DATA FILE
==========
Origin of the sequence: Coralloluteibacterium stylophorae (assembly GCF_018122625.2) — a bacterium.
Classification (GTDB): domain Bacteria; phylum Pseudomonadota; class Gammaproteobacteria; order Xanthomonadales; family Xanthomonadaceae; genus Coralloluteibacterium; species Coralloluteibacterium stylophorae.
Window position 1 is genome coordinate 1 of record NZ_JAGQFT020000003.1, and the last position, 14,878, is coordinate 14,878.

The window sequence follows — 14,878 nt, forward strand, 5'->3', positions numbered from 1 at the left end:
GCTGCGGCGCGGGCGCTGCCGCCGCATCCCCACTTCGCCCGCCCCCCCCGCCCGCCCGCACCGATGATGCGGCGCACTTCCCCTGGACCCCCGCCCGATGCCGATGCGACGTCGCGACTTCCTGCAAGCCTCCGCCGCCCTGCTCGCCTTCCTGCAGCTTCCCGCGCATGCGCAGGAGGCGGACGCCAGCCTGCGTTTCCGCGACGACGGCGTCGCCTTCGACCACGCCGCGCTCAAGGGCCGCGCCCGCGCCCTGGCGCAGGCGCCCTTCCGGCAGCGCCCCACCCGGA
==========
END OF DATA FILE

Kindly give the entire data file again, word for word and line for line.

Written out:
Origin of the sequence: Coralloluteibacterium stylophorae (assembly GCF_018122625.2) — a bacterium.
Classification (GTDB): domain Bacteria; phylum Pseudomonadota; class Gammaproteobacteria; order Xanthomonadales; family Xanthomonadaceae; genus Coralloluteibacterium; species Coralloluteibacterium stylophorae.
Window position 1 is genome coordinate 1 of record NZ_JAGQFT020000003.1, and the last position, 14,878, is coordinate 14,878.

The window sequence follows — 14,878 nt, forward strand, 5'->3', positions numbered from 1 at the left end:
GCTGCGGCGCGGGCGCTGCCGCCGCATCCCCACTTCGCCCGCCCCCCCCGCCCGCCCGCACCGATGATGCGGCGCACTTCCCCTGGACCCCCGCCCGATGCCGATGCGACGTCGCGACTTCCTGCAAGCCTCCGCCGCCCTGCTCGCCTTCCTGCAGCTTCCCGCGCATGCGCAGGAGGCGGACGCCAGCCTGCGTTTCCGCGACGACGGCGTCGCCTTCGACCACGCCGCGCTCAAGGGCCGCGCCCGCGCCCTGGCGCAGGCGCCCTTCCGGCAGCGCCCCACCCGGA